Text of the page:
What if a waiter handed you your meal, hot and fresh, the instant you ordered it? What if the elevator doors opened onto the eighth floor the instant you pressed the eighth floor button in the lobby? What if a web page appeared in your browser, loaded in its entirety, the instant you clicked on a search result?
Well, you might have to wait for Instant Restaurants and Instant Elevators, but Instant Pages is available today in the latest beta release of Chrome. Thanks to Chrome’s new prerendering technology, some Google.com search results will appear to load almost instantly after you click on them. You can see this feature in action in the following video:
Over at the Chromium blog, there's some good news for Chrome fans... Which is simultaneously bad news for those of you who already think they're getting a little silly with the version numbers. Starting now, Google plans to push a new stable version of Chrome every six weeks.
Yes, you read that correctly. Six weeks.
That's not set in stone, of course -- build issues and bugs could delay a release. Still, this means that the exciting new features you read about popping up in the developer channel will now likely have a shorter path to travel to the stable version. "We have new features coming out all the time and do not want users to have to wait months before they can use them," says the official blog post. It continues, "We basically wanted to operate more like trains leaving Grand Central Station (regularly scheduled and always on time), and less like taxis leaving the Bronx (ad hoc and unpredictable)."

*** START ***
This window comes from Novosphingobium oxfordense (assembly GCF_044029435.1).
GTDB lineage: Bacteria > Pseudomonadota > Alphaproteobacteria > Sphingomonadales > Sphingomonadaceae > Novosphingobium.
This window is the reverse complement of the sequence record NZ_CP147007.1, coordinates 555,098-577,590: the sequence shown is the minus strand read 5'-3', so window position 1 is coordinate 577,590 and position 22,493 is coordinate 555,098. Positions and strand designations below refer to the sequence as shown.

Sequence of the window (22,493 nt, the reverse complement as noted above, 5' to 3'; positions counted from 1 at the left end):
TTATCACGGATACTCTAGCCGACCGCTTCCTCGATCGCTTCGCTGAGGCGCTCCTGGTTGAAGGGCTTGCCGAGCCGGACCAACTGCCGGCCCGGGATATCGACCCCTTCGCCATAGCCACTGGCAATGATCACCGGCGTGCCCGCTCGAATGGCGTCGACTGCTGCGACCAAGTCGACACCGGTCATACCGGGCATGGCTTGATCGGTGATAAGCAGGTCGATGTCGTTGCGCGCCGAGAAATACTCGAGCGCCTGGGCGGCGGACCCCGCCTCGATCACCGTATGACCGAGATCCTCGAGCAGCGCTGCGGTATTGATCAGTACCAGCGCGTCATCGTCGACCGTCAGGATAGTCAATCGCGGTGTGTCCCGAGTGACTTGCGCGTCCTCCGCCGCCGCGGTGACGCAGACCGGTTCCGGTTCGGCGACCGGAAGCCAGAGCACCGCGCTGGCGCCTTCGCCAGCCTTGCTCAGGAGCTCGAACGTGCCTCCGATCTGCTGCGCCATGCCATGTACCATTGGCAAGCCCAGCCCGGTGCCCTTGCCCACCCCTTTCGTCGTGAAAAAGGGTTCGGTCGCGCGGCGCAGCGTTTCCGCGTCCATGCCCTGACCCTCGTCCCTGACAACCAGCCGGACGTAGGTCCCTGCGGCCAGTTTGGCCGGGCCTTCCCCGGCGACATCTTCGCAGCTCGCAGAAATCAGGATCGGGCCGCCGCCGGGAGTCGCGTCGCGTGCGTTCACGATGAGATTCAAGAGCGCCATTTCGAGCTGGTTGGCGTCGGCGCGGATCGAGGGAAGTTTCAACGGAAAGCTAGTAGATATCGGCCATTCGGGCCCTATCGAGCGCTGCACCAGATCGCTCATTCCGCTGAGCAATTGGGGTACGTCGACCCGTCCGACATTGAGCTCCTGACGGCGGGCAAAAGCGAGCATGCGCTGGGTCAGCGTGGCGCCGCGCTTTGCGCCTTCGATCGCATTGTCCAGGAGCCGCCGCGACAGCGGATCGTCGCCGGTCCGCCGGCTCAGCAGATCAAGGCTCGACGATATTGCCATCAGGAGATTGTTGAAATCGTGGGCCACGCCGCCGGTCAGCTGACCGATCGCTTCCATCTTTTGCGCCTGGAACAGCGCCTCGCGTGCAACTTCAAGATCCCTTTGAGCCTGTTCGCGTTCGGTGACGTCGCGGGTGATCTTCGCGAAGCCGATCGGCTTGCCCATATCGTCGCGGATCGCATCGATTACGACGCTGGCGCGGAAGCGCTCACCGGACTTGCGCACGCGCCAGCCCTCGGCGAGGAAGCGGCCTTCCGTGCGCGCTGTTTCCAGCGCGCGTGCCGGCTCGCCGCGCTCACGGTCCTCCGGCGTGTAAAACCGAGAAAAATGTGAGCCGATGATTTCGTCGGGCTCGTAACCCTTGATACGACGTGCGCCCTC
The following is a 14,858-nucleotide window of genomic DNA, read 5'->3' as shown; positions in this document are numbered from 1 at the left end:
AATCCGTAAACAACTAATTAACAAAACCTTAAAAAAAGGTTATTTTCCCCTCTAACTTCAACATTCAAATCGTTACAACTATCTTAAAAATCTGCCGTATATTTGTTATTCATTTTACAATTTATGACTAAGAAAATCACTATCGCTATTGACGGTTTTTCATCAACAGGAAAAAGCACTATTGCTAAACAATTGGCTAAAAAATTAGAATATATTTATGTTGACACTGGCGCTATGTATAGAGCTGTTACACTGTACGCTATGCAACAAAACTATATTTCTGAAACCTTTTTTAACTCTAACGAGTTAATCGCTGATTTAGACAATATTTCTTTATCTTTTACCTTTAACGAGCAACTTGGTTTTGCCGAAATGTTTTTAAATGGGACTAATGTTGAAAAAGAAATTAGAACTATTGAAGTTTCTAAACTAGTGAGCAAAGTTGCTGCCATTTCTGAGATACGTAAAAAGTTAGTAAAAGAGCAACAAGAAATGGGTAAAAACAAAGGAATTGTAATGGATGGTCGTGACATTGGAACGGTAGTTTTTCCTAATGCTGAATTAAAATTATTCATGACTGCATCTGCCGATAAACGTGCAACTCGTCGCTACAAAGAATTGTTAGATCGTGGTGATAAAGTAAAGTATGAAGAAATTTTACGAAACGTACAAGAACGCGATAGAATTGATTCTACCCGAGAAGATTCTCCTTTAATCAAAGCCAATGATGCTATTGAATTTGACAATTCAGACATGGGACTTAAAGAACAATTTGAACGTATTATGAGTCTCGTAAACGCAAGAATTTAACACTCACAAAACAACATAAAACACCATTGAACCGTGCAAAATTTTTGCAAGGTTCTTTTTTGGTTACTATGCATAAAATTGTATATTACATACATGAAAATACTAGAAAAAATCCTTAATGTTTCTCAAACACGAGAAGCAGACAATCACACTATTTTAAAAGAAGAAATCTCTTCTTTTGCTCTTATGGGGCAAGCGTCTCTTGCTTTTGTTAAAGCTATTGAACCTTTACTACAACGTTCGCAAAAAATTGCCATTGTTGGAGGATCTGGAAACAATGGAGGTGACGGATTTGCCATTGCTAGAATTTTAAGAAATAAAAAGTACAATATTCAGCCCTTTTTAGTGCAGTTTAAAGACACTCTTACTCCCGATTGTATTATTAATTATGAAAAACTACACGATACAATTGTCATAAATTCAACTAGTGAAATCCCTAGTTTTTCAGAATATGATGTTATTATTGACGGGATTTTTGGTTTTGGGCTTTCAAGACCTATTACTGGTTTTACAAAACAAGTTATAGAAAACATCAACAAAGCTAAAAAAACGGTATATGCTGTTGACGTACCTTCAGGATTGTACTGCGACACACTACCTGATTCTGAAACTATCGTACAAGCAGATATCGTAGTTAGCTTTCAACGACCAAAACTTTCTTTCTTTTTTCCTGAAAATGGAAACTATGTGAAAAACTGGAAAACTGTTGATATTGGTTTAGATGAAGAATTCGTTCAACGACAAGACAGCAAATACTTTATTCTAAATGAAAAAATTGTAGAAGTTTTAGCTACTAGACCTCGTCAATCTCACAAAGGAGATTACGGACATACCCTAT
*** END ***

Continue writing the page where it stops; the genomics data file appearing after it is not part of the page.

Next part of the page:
Google also hopes the change will take some heat off the Chrome development team. Instead of having to rush to commit changes in the weeks and days leading up to a release, they'll be sliding in changes more frequently. If a feature isn't ready, they'll simply bump it to the next cycle.
It'll be interesting to see if this puts any heat on Mozilla, Opera, Microsoft, and Apple. Will they counter? Share your thoughts in the comments!
Oh yeah...Google also asks that you not pay too much attention to the numbers anymore as they stream past in the rear view mirror -- so no jokes, mmmkay?
Before you ask: no, the third developer preview of Internet Explorer 9 doesn't have any window chrome yet. It's still the same skeleton you've seen in the two previous releases.
That said, it's clear that Microsoft is serious about delivering a competitive browser. IE9 preview 3 has turned in better SunSpider and Acid3 results, and its hardware acceleration features really shine. The new release also features HTML5 audio and video support, as well as hardware acceleration for the canvas element. Support for Web fonts is now baked in as well.
Running the fledgling browser side-by-side with Google Chrome 6 I noticed very little difference on sites like Gmail, Facebook, and Google Reader... And good luck getting another browser to run Microsoft's standards-based demos as well as they run in IE9. They're pretty brutal without hardware acceleration (with the exception of Opera 10.60, which actually seems to perform better than Chrome and Firefox -- Sebastian has a video on the way). The SunSpider result has improved again, too, and is now roughly half what the first preview posted -- an impressive gain.
For full details about the new release, check out the official blog post from Microsoft.